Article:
Software from California-based start-up wins out against the public cloud
Hedvig, the company which aspires to re-architect software-defined storage, has been chosen by Luossavaara-Kiirunavaara AB (LKAB), the world’s leading supplier of iron ore to the global steel industry, to provide it with a distrobuted storage platform.
The industrial giant wanted to transform how it stores and manages backup data. In an industry faced with significant challenges and opportunities, LKAB’s choice of Hedvig means, it beleives, lower, more predictable costs for its data storage hardware, software, and support.
Supporting heavy industry with storage
“We looked at other software-defined solutions and found either that they encountered serious issues working in our environment, or that the vendors weren’t really committed to the product,” said Christoffer Niemi, IT architect at LKAB. The company also evaluated public cloud storage and determined it to be a costlier solution.
“Hedvig’s product is easy to use and can grow with us. We just replace or add servers as we extend capacity and update the system.Hedvig’s approach is more predictable and leverages our investment in Cisco, which means a more predictable cost,” added Niemi.
LKAB relies on analysis of historical data to determine future mining operations, permanently storing data collected from a wide range of applications.
A need for speed
Ordering and installing additional storage could previously take weeks, and each time the company met the limitations of a current solution, it faced a forklift upgrade of both hardware and software that was unnecessarily expensive and resource-intensive.
Confronted with these challenges, LKAB worked with Layer 8 IT-Services to identify and implement the Hedvig solution. This enabled LKAB to keep pace with changing business requirements and eliminate storage acquisition, provisioning and growth pains.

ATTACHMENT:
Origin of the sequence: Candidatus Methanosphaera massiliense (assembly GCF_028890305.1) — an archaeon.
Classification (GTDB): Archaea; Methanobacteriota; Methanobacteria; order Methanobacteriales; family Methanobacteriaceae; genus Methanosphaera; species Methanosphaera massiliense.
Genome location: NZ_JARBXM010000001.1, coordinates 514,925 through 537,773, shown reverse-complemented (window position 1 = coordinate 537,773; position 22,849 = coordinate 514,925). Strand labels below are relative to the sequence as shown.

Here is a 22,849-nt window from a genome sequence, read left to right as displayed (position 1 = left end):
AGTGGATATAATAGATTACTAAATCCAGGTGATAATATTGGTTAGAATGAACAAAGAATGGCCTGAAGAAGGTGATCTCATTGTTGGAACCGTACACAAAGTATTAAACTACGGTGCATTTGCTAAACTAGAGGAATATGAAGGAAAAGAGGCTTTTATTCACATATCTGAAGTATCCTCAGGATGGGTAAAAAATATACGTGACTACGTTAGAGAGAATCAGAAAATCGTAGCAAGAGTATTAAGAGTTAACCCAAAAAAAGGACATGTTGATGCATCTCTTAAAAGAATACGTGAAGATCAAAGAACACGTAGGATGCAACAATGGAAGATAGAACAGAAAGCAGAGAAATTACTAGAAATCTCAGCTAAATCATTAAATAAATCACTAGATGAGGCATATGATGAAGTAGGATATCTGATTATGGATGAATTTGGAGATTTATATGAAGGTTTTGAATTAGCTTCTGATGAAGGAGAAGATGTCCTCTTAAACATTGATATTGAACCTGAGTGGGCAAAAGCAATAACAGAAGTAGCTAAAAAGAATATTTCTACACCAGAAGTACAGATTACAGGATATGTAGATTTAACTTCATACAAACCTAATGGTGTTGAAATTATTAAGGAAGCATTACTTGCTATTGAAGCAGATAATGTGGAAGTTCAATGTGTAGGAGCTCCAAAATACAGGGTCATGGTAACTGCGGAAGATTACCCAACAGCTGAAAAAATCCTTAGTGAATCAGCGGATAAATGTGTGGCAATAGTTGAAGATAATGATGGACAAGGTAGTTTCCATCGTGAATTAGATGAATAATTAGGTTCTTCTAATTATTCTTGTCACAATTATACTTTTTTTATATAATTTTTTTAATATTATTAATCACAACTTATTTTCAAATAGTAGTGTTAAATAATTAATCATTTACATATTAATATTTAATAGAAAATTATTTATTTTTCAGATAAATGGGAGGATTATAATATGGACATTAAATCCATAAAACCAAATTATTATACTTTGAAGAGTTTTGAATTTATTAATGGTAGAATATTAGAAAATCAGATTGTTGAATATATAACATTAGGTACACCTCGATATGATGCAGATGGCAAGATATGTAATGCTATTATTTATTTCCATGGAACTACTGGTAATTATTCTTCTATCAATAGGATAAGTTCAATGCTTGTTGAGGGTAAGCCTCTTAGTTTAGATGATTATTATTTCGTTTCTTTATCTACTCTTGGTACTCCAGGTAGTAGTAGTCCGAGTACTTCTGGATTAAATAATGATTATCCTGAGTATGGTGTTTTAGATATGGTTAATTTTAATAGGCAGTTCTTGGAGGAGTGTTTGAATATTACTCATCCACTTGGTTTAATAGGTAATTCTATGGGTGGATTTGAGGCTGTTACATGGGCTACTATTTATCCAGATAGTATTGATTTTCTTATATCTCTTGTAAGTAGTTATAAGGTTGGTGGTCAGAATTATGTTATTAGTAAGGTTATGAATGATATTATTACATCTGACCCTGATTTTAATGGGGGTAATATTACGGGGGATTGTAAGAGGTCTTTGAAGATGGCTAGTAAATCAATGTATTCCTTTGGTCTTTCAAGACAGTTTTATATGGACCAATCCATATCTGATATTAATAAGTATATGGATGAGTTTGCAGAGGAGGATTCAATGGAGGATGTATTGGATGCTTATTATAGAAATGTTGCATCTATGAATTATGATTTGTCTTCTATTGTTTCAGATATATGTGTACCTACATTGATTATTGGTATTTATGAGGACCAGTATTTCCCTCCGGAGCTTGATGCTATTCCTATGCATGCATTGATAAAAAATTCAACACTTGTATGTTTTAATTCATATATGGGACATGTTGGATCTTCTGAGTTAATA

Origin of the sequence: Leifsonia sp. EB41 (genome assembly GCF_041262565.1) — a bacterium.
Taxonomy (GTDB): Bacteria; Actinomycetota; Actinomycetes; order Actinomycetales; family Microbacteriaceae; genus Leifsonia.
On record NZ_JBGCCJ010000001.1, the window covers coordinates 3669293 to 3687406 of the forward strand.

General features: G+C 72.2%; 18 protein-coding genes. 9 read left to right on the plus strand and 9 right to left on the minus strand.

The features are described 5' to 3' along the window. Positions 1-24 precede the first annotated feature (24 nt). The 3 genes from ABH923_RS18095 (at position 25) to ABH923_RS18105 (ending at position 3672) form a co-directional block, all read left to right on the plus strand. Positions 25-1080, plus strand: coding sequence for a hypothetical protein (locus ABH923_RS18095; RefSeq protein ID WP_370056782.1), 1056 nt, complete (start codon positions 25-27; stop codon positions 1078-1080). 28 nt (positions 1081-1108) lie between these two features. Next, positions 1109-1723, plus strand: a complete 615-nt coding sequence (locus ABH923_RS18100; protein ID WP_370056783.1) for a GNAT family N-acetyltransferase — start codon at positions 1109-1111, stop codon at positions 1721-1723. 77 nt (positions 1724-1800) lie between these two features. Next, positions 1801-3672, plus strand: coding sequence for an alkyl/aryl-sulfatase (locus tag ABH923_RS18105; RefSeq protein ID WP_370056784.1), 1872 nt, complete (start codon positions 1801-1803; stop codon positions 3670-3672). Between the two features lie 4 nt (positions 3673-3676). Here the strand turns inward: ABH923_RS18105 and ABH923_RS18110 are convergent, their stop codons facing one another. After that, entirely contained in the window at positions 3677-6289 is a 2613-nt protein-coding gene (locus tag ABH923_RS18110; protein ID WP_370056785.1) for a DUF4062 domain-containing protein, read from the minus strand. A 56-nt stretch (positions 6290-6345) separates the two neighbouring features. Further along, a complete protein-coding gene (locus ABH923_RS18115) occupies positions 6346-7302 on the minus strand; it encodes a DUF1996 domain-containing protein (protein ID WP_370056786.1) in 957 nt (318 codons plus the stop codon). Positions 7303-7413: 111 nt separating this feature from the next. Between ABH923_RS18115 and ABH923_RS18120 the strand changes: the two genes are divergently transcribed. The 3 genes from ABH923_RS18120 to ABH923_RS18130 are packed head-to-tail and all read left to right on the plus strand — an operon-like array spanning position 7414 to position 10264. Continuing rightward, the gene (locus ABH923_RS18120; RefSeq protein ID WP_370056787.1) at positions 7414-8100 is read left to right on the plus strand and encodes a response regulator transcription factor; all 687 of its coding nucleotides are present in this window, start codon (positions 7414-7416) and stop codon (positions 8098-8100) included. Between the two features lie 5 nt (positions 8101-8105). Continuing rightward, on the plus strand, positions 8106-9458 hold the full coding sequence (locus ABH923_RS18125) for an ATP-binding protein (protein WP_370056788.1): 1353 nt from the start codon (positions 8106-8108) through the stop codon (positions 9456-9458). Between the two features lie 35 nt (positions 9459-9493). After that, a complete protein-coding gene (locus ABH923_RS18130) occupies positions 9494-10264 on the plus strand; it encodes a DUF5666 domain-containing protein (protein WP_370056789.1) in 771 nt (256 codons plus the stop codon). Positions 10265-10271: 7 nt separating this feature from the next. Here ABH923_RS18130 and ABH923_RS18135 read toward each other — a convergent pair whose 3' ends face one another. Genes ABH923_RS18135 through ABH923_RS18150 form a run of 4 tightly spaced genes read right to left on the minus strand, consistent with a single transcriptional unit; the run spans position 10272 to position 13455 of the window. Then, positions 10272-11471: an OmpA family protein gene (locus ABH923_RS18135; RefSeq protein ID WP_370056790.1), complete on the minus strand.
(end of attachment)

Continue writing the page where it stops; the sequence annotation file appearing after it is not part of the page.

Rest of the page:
“LKAB was ready to adopt a software approach to storage, and we identified that Hedvig could deliver a more flexible and cost-effective infrastructure,” said Johan Tungström, CEO of Layer 8. “We worked closely with Hedvig to test and implement the solution, and LKAB has not only improved current operations, but is better equipped to manage future growth.”
LKAB Drilling operation
Hedvig’s software works with LKAB’s existing Cisco UCS hardware, presenting a large deduplicated storage target to backup servers and clients in the environment. LKAB has configured the software to replicate data between racks in a single data center as well as to a secondary site for disaster recovery protection. The company expects to host more than 500TB of data on the Hedvig platform and has additional data and application use cases on the roadmap.
How it works
Hedvig’s storage platform works on the principles of virtual disks which are provisioned for use by applications. Each virtual disk can be configured for replication and compression - they can also be used as flash disks if flash performance is required. “You are almost creating flash in software - although the quality of the underlying hardware determines the performance,” explained Rob Whiteley, VP of Marketing at Hedvig.
The Hedvig platform uses inline deduplication algorithms, compression and snapshots of the data which take place regularly. If a node goes down, the other servers work together to rebuild it using the three copies of the data stored across other servers. A 4TB hard disk lost on a node can be reconstructed in 20 minutes, according to the start-up.